From his place at the front of the team, Tank, her lead dog, looked back as if wondering why they were stopping so close to home, then lay down in the snow. Two of the young dogs in the team remained on their feet for a minute or two, but, like the veterans, soon relaxed in their places, taking advantage of the pause to rest.
They're adapting fast, Jessie thought, generally pleased with the response of these twelve huskies to the extended training run they were about to complete. Opening the sled bag, she retrieved a large insulated container of warm water mixed with vitamins, electrolytes, and the food scraps left from a feeding at the last four-hour rest stop. When each dog had been given a metal pan of this tempting liquid, she watched to be sure they were all drinking thirstily, then took a bag of high-energy dog snacks and moved along the line to give some to each, along with a minute or two of individual attention.
"Good dog, Bliss. Good girl. Hey, Sunny. You hungry, Wart? Oh ... just want that magic spot behind your ears scratched, yes? Okay. All right, Darryl, I'm coming. How about your other brother, Darryl? Here you go, pups."
The two wheel dogs, who ran closest to the sled, were littermates named for the pair of Darryls on the old Bob Newhart television show, and were often referred to simply as One and Two. They looked so much alike it was hard to tell which was which, though Jessie knew that Darryl Two had darker ears and was more inclined to wolf his food. Very much a people dog, he greeted her with an affectionate lick on the hand as she presented his snack.
"Kisses for the pack leader? Thanks. Good job today, guys. Good dogs."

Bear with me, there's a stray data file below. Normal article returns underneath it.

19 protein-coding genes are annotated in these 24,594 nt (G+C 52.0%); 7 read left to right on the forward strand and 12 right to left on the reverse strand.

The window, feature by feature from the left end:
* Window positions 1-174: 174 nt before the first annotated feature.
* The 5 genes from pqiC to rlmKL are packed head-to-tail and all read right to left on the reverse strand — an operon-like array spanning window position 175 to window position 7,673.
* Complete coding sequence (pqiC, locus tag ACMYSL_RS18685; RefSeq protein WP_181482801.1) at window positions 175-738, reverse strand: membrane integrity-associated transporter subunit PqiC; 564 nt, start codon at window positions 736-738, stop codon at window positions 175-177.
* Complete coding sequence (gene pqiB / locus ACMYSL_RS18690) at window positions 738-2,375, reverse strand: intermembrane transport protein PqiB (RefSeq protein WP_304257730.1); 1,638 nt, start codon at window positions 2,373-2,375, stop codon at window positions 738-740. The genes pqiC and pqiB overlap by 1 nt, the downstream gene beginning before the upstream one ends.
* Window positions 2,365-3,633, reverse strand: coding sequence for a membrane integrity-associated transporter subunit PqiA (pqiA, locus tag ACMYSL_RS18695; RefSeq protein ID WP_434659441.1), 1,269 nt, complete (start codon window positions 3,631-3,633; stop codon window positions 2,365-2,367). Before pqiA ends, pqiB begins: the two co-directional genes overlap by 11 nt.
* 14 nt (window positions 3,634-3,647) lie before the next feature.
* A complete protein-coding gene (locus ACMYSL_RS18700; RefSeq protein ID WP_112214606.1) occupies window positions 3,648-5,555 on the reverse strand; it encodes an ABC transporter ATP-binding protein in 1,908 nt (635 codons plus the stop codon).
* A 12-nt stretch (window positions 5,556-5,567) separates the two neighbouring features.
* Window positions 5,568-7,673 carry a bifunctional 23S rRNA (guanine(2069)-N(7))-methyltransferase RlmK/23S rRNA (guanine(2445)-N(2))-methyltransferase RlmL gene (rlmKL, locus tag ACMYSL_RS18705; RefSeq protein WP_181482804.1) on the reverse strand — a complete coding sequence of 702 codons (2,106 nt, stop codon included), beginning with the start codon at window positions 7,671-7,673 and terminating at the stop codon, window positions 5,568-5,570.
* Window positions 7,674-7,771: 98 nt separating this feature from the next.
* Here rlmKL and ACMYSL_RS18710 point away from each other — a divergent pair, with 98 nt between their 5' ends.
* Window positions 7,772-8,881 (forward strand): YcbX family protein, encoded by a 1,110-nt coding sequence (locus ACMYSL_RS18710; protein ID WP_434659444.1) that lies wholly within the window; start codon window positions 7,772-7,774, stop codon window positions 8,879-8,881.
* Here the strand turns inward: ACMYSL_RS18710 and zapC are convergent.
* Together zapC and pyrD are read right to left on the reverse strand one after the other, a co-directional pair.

Replacing the supplies, she pulled the big fur mittens that reached almost to her elbows over a thinner pair of wool gloves that protected her fingers when the mittens weren't on. Nothing was as warm as fur, and they hung -on an idiot string around the neck of her parka, where they would not be accidentally, disastrously lost. With the dark, which came in midafternoon this time of year, the temperature had dropped below zero and was still falling. Jessie was extremely careful to keep her hands warm, exposing them as little as necessary, but much of the work of caring for the dogs and herself could not be done in the clumsy mitts. Wiggling her fingers to encourage circulation, she left the team and turned to look around her.
The headlamp she wore revealed a trail well packed by the many mushers in the Knik area who used it for training, all of whom did their part to keep it groomed. Beyond her light the ghostly white trunks of the tall birches that lined the trail faded into the dark on either side, branches bereft of leaves until spring.
Meet the Author
Sue Henry - Anthony and Macavity Award Winner, her first Jessie Arnold mystery, Murder on the Iditarod Trail, won both the Anthony and Macavity Awards for Best First Novel. She also writes the Maxie McNabb mysteries. Henry is a former college administrator and has lived in Alaska for 30 years. She spends much of her spare time RVing around the Lower Forty-Eight or researching Alaska.
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Most Helpful Customer Reviews
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I think this is a very good book that has to do with the Alaskan mushers and how enduring a Yukon Race can be. I like Jessie Arnold character and her fellow relationship with the state trooper. The only thing to improve is the ending which couldve been much happier but the book is a very fast read.
Up to this novel, my favorite mystery by Sue Henry was 'Murder on the Iditarod Trail' so I was happy to see a return to sled dog racing. This story is equally entertaining. I grew up in the Yukon so I enjoyed reading descriptions of its natural beauty and danger. In between dog nappings and murder, this story is entertaining and exciting. I also enjoyed the further relationship developments between Alex and Jessie. I suspect many women can relate to the predicament which Jessie must face. I am anxiously awaiting the next novel in this series.